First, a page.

a kind of glue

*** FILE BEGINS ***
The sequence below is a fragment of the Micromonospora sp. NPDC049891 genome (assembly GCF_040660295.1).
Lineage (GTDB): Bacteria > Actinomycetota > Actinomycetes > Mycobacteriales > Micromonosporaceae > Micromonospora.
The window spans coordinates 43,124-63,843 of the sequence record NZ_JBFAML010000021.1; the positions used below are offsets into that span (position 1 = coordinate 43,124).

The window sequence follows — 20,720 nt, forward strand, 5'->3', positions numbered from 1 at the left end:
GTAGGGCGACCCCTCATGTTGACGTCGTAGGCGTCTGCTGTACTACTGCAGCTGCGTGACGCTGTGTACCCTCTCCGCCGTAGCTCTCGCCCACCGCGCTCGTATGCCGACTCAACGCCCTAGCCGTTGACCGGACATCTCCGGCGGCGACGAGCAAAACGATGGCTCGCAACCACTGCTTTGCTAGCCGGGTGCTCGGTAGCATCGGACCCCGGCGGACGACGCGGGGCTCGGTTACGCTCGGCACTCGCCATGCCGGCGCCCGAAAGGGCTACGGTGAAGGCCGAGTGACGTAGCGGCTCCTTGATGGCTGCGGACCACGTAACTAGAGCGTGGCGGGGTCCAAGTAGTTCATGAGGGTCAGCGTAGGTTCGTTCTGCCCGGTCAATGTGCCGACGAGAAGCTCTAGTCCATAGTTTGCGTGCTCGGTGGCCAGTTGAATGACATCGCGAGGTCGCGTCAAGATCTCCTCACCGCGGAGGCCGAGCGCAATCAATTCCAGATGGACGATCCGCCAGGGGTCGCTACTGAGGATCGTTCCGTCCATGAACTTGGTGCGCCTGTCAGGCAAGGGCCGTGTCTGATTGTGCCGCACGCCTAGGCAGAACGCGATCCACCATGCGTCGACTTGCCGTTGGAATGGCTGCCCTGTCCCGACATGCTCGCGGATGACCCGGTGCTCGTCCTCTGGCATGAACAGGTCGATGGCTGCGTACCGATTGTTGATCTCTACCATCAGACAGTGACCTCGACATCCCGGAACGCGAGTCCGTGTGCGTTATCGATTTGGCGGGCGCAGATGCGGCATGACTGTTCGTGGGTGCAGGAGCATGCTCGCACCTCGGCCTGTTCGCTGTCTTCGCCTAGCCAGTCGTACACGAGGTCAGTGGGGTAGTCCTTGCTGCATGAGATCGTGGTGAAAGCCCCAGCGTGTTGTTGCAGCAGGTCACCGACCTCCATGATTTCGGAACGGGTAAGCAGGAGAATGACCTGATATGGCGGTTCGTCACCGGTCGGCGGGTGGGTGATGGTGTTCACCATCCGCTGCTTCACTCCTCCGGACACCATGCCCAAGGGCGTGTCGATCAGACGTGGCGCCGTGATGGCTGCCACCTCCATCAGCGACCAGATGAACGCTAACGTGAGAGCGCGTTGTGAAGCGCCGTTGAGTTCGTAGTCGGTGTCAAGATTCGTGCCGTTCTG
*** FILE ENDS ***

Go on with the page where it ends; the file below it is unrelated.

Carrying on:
I watched The Man From London. I enjoyed the drawn-out opening scene at the dock; the dance to the accordion with the chair & the billiard ball; & the man in the hat eating bony soup in the bar. I liked everything about it except the parts directly imported from Georges Simenon. Simenon always set my teeth on edge. As a teenager I wanted to get him in a corner & scream in his face, “I don’t fucking care what happens to these people!” I felt much the same about Alfred Hitchcock & Patricia Highsmith. Suspense defers narrative for the sake of it. To write suspense of that traditional, formalised kind is to play anxiety games with the reader based on values, identification & expectation. Suspense bored me because all I wanted to know was what happened, not what gluey, simplified, slow-motion psychological game it resolved; or what typical moral identifications & affiliations of my parents’ generation it was masturbating. I couldn’t make the necessary value judgements about the relationship between interior & exterior behaviour. I didn’t care enough about the ideological underpinning to feel pleasurable tension. Only a vast excruciating impatience.